Everyone who tries to reach the heart of Arouca doesn’t arrive at the destination without crossing the greatest granite building of its nature, in Portugal. People say that Arouca was born and raised in the shadow of these walls. Not these walls, actually, since the early convent was built in another place, in the 10th century. Like any other land with a monastery, Arouca saw its economy, agriculture, gastronomy, culture, and of course, its religiosity influenced by the meaning of this building.
till the 12th
century, it began to receive the Cistercian Order until the end of
century. Product of several interventions, the present building dates
back to the 17th
centuries, and has beautiful spaces to offer, such as the Cloister,
the Choir and the Kitchen. Now, we open the door with the sound of
the old key, to increase awareness about one of the richest museums
of Sacred Art of the Iberian Peninsula. Come in. You are our guest.
silence is only broken by the sound of the water in the fountain, at
the center of the cloister. In the past, the busy nuns used to go
around here. They stopped here many times to reflect, read or pray.
Today, their remains lie under numbered rocks, in the same place
where they used to go around, reflect and read. In this place, they
found the silence that is only broken by the sound of the water in
quiet of the cloister becomes austere in the Chapter House. Over the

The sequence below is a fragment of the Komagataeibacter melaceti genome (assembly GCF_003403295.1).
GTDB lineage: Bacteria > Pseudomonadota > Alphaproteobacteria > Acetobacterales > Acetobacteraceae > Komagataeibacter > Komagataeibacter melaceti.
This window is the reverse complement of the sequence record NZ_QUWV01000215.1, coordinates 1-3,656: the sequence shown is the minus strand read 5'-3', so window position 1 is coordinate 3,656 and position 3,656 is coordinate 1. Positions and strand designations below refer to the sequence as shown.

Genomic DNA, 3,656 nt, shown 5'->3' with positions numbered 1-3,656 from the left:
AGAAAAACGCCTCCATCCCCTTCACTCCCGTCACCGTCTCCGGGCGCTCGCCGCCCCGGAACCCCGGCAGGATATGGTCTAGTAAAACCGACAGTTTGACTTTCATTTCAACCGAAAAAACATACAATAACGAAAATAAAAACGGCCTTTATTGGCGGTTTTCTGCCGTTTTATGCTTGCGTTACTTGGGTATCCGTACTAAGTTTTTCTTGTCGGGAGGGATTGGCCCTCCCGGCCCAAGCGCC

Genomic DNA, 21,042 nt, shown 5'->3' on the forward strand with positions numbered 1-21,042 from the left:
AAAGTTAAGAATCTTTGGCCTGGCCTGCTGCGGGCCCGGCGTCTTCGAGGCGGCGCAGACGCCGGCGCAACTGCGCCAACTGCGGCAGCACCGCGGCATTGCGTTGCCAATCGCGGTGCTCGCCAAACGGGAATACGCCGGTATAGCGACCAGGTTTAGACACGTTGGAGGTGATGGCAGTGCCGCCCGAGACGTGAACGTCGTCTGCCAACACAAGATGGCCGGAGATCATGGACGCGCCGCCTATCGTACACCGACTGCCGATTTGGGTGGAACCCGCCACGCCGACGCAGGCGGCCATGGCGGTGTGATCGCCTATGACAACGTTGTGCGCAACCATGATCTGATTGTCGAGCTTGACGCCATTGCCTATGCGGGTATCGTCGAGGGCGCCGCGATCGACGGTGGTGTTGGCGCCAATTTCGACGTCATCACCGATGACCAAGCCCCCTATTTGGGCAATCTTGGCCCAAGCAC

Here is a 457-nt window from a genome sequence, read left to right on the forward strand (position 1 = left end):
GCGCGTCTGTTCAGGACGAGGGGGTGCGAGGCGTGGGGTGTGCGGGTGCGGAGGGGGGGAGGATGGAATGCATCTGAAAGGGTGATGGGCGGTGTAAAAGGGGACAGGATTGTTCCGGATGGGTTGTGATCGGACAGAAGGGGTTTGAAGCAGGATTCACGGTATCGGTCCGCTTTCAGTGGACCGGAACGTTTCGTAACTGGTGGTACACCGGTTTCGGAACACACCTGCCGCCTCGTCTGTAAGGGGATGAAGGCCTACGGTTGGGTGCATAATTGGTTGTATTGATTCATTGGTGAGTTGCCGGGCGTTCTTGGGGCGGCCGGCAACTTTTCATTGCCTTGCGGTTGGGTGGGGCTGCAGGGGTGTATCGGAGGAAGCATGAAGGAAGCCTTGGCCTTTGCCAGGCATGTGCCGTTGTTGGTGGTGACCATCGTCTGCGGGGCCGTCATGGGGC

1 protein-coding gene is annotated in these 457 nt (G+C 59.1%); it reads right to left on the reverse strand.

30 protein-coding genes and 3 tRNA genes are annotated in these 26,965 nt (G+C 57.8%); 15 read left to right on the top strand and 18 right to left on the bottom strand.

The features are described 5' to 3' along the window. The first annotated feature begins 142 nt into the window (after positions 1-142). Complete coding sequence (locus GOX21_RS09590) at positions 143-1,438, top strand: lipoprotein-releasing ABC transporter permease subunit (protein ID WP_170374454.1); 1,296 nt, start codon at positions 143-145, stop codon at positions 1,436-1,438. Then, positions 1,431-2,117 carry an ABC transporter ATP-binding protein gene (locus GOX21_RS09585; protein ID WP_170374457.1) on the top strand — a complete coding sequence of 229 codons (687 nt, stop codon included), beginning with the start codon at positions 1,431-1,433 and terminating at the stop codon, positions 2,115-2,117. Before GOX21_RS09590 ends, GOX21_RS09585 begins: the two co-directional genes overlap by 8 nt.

remains of the abbesses, in the tile frame, flanked by two big
windows, the abbess used to chair the most solemn meetings of the
Monastery. The trials happened here. The future was decided here. The
guidelines for the daily life were discussed here. Today, the only
thing that remains is the austere silence. Over the remains of the
shadow of the monumental organ, with the walls pierced by the carving
and the painting, the Queen continues to chair, at the back, the fate
of the Monastery, immortalized in the sculpture of Jacinto Vieira.
Next to Santa Mafalda, we can see nuns carved by the same author.
space is flooded with music that spreads over the jacaranda chairs,
each one with a carved frown, one of them wearing glasses, waiting to
be discovered. Separated from people by wooden frames, the nuns used
to attend mass here, putting the worship books in these stands,
seated or in mercy. In 1743, the organ gained voice, a voice that has
been restored in order to fill the space with music.
golden carving gains life through the whole temple, making room for
the remains of Santa Mafalda. Daughter of D. Sancho I, the second
King of Portugal, she rests in one of the wards of the Church.
Majestic, yet discrete, she lies behind the glass of the ebony tomb,
in her black garment.
sober, the Church is opened to the outside lighting, illuminating the
space and giving shape and color to the paintings, sculptures and the
big golden carving. Although this is a place for meditation and
praying, it is also a place of contemplation. Here, we cannot only
contemplate the divine mystery, but also the wonderful and handmade